Steinberg may fail, but at least he’s trying
By Gary Delsohn
It’s a refrain I hear a lot these days, especially when I’m cycling along the American River or through the center of our troubled city.
“Steinberg ran on a promise to fix the homeless problem and it’s only gotten worse. He’s wasted time, money and energy, and there’s more garbage and encampments everywhere. What a failure.”
Now Mayor Darrell Steinberg has put forward his latest plan to attack our chronic homelessness problem—his “Housing Right and Obligation Act.” It’s generating even more heat.
The plan is built on the premise that most homeless people want shelter. The city would presumably build enough housing for an estimated 11,000 homeless people and offer two options to those sleeping outside—permanent housing, or temporary shelter in tents, RVs, trailers or so-called tiny homes at city-approved locations.
If you’re homeless and camping in the city and refuse both options, authorities could move you. Where you would go is not clear, but the plan is a work-around on a court ruling restricting the ability of cities to enforce anti-camping laws without enough shelter beds to accommodate homeless populations.
I’ve known the mayor for more than 20 years. Agree with him or not, he entered public service for the right reasons. He wanted to help people who usually have no one in their corner. The down-and-outers. People with mental health problems. The disenfranchised.
Most of us talk like we care, but that’s where we stop. Steinberg has devoted the majority of his energy in public office to help the dispossessed. He’s aimed high on the homeless crisis. If progress is a gauge, it’s fair to say he’s fallen short thus far.
This is a problem so deeply embedded in our economy, culture, values, programs and priorities that it’s next to impossible to fix. Throwing money at the problem, which the city and state have done in recent years, is not enough.
And it’s a crisis most of us don’t think about until something offends our sensibilities.
We see a homeless encampment and lament the garbage left behind more than the humanity. We drive past a messy encampment and feel disgust more than empathy. And empathy will not solve this problem. If it could, Steinberg would have nailed it long ago.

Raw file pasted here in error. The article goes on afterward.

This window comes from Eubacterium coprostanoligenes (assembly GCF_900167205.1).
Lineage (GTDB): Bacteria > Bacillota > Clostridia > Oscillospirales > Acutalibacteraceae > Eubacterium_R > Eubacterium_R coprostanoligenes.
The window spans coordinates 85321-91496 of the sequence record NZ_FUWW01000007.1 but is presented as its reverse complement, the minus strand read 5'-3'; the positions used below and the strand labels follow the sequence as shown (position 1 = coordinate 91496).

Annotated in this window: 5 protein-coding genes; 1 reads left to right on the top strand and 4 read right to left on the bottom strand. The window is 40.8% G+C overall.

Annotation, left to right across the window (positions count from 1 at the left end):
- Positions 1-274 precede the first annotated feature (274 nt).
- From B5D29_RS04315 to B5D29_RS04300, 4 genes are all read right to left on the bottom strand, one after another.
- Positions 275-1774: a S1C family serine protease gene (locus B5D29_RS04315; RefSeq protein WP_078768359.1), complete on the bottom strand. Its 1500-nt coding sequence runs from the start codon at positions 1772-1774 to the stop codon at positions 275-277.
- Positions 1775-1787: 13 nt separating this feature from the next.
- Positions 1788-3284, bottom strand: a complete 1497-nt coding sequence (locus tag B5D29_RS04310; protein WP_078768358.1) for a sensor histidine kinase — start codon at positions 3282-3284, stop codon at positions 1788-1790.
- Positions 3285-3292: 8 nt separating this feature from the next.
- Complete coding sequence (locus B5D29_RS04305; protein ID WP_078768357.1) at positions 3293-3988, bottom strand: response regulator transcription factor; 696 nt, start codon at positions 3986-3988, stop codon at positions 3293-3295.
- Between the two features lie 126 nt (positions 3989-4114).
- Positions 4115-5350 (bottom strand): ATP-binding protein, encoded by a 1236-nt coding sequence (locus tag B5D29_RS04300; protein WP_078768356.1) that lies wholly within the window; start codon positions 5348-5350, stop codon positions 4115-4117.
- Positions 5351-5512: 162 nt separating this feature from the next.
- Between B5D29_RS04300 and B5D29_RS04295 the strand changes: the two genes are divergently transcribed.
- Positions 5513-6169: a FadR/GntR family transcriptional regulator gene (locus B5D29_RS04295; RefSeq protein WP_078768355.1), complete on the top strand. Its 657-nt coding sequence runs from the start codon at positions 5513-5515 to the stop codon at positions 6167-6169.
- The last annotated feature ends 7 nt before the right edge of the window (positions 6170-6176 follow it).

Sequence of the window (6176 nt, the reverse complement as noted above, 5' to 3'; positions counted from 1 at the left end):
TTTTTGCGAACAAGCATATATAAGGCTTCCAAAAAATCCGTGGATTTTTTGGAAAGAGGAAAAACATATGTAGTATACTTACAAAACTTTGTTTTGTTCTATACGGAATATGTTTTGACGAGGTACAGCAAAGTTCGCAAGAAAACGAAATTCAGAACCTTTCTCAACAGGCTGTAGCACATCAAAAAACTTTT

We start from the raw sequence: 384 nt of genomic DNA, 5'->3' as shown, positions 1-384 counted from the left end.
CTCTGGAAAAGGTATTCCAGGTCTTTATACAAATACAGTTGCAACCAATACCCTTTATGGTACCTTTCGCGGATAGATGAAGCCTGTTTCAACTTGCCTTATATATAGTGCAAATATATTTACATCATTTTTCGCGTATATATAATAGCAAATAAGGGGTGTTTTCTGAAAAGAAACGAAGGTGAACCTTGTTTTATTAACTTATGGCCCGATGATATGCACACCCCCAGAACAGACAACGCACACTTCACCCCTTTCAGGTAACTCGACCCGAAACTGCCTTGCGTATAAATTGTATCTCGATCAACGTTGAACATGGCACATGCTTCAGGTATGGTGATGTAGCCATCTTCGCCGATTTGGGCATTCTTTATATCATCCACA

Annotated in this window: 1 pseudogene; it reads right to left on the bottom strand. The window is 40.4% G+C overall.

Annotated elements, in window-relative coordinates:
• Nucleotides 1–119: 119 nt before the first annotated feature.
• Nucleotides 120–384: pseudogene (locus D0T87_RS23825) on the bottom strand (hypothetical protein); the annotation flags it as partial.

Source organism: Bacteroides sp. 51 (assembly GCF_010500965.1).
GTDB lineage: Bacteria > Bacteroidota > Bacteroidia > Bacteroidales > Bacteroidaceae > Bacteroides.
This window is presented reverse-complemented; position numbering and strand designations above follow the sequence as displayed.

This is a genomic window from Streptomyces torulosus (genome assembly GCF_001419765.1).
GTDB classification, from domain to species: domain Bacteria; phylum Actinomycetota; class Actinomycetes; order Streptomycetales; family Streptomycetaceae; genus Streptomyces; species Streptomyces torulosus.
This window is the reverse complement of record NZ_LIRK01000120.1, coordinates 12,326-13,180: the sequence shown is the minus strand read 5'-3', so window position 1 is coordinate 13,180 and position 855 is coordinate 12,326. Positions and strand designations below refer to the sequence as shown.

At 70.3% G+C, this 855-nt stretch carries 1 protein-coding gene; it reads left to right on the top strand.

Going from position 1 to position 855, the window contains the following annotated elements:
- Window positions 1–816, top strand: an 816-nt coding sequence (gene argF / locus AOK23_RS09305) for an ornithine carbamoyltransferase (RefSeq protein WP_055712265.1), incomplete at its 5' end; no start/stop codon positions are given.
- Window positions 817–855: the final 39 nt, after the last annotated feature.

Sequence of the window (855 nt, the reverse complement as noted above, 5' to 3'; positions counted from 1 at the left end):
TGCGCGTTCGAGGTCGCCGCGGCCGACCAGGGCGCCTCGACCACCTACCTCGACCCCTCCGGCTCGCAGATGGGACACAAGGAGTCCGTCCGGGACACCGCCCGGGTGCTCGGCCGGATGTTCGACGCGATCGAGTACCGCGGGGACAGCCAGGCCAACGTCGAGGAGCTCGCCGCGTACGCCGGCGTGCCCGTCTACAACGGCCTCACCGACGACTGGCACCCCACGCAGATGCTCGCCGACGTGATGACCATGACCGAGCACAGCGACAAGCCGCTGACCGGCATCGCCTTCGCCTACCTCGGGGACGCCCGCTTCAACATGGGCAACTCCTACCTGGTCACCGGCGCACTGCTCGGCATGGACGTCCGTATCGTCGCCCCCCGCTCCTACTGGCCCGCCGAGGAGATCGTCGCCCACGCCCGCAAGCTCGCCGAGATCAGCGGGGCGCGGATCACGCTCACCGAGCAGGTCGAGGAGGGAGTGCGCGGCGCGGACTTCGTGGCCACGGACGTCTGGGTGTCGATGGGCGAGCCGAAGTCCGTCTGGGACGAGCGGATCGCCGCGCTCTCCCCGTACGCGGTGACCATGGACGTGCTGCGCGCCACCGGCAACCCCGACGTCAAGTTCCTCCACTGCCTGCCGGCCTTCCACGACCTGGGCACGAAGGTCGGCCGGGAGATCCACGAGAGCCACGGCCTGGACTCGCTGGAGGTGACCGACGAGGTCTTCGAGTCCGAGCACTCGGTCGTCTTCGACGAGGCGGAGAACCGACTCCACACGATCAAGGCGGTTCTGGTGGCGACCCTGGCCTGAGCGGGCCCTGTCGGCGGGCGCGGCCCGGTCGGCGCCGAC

Who among us would willingly spend or do more to address homelessness? Is the business community, which has a huge stake in the solution, doing enough? It’s naïve, or maybe just plain selfish, to think of this as simply the government’s problem.
It’s a community problem. But we say: Don’t ask me to chip in more for housing, mental health and addiction programs or job training and counseling for people who need it.
Steinberg can take the heat. He’s been in public office long enough to know what happens when you propose something new and bold.
Reviewing the mayor’s efforts, I find it impossible not to think about the famous quote from Teddy Roosevelt:
“It is not the critic who counts; not the man who points out how the strong man stumbles, or where the doer of deeds could have done them better. The credit belongs to the man who is actually in the arena, whose face is marred by dust and sweat and blood; who strives valiantly; who errs, who comes short again and again, because there is no effort without error and shortcoming; but who does actually strive to do the deeds; who knows great enthusiasms, the great devotions; who spends himself in a worthy cause; who at the best knows in the end the triumph of high achievement, and who at the worst, if he fails, at least fails while daring greatly, so that his place shall never be with those cold and timid souls who neither know victory nor defeat.”
Keep fighting, Mayor. No one said it would be easy. Stay at it long enough and maybe the rest of us will find a way to step up and lend a hand.
Gary Delsohn can be reached at firstname.lastname@example.org. Follow us on Facebook, Twitter and Instagram: @insidesacramento.